Not all of us are born with happy-go-lucky personalities and that is okay! Optimism can be practiced, learned and can provide benefits to your well-being.

Whether in our personal day-to-day or in our work environment, things never seem to go as planned.


Take a second to reflect…


When confronted with an unfortunate scenario, do you try to make the best of the situation? Or do you dwell on circumstances you cannot change?

Whichever way your emotions fall, it is not always your fault. Pessimism is partially inherited from specific lifestyle situations and family environments. Not all of us are born with happy-go-lucky personalities – me included – and that is okay! Optimism can be practiced, learned and can provide benefits to your well-being.

Evidence suggests that individuals with a more optimistic outlook have better sleep and improved physical and mental health. Here are four ways you can restructure your emotions to make the most of your day.


Question pessimistic thoughts.

By questioning negative thoughts, you can help reframe your mindset instead of falling into a thinking trap!

Before giving in to a difficult situation, ask yourself how that negative feeling is benefiting you, or how dwelling on the outcome will change the situation: Am I catastrophizing the outcome? What would I tell a friend or coworker who is going through this? Use these questions to think logically!


Focus on your strengths!

Look inward and choose a skill that you possess.

Are you creative? Do you have persistence? You may have leadership or problem-solving skills. Select one and outline how you can use that in your situation. It is impossible to control everything, but brainstorm ways you can improve the situation – even if it is just for you!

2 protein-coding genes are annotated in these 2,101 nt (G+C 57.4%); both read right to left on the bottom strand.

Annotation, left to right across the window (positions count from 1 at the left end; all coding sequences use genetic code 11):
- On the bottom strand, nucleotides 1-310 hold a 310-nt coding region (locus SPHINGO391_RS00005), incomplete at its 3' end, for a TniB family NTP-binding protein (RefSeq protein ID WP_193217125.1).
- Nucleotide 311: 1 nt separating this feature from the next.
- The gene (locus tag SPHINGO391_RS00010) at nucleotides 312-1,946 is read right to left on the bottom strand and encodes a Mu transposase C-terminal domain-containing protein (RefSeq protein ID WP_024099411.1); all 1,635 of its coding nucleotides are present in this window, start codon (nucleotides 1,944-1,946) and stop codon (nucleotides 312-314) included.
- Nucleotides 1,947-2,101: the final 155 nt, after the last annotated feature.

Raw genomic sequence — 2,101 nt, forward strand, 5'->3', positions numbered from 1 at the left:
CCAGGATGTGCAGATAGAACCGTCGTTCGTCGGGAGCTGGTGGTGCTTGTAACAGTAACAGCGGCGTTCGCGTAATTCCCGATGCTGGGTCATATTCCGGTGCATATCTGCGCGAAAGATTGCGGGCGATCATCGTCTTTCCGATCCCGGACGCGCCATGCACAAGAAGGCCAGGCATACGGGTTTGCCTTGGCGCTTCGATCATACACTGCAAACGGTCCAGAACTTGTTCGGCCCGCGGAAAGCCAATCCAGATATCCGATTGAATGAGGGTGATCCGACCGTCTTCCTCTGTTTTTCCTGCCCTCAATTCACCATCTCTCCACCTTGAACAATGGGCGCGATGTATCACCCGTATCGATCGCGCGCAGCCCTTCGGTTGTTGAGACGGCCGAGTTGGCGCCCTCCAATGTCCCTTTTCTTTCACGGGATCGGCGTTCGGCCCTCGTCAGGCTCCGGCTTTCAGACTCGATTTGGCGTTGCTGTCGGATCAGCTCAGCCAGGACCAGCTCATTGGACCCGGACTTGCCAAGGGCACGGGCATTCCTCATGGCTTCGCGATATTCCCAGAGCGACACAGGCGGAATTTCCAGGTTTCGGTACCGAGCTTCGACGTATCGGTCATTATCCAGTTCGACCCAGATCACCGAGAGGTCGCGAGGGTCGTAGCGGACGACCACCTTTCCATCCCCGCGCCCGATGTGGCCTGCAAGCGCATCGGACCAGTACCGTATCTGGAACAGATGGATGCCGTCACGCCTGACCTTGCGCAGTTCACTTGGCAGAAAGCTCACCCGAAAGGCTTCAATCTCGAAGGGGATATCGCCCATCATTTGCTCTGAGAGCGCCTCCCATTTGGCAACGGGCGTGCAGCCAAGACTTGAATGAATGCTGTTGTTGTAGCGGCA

Reprioritize your time.

When unfortunate events happen, turn to a positive alternative.

If an appointment is running late or had to be canceled, you can use that free time to connect with a friend you have not chatted with in a while or do something you have been trying to find the time to do. Other options could be to do something for yourself. You could read a book, go for a walk, stretch and relax, send some emails or even check the pile of mail that has been building up. Another great idea is building a vision board, which Kayla highlighted in a previous post.

Replacing a negative event with some positive action will help decrease the mental weight of the situation.

Practice gratitude!

A meeting does not go the way you rehearsed, work throws a professional curve ball, or you received unfortunate news about a loved one. Take a moment to determine how you feel. Then determine what steps you are going to take next.

Take a moment to jot down items you are thankful for. Yes! I want you to grab a post-it and do this. Take the feelings from your day and refocus on things you are looking forward to or are thankful for. You could also turn your attention to items you value – like your family, home, job, a great meal you had recently or the love from your pet. This will help you change the negative momentum brewing from the events of the day.

How you respond to stressors is a habit. Like any habit, you have been building it for quite some time. Building an optimistic outlook will take time. You will not do it perfectly at first! Be patient and figure out what works for you.


Negative situations can never be fully avoided.

However, we can control how it affects us, turn our day around and see benefits to our physical and mental health. Ready to continue your journey toward an optimistic outlook? Check out this quick TedX video to dive in.

Weekly Recipe

Olive Oil Mashed Potatoes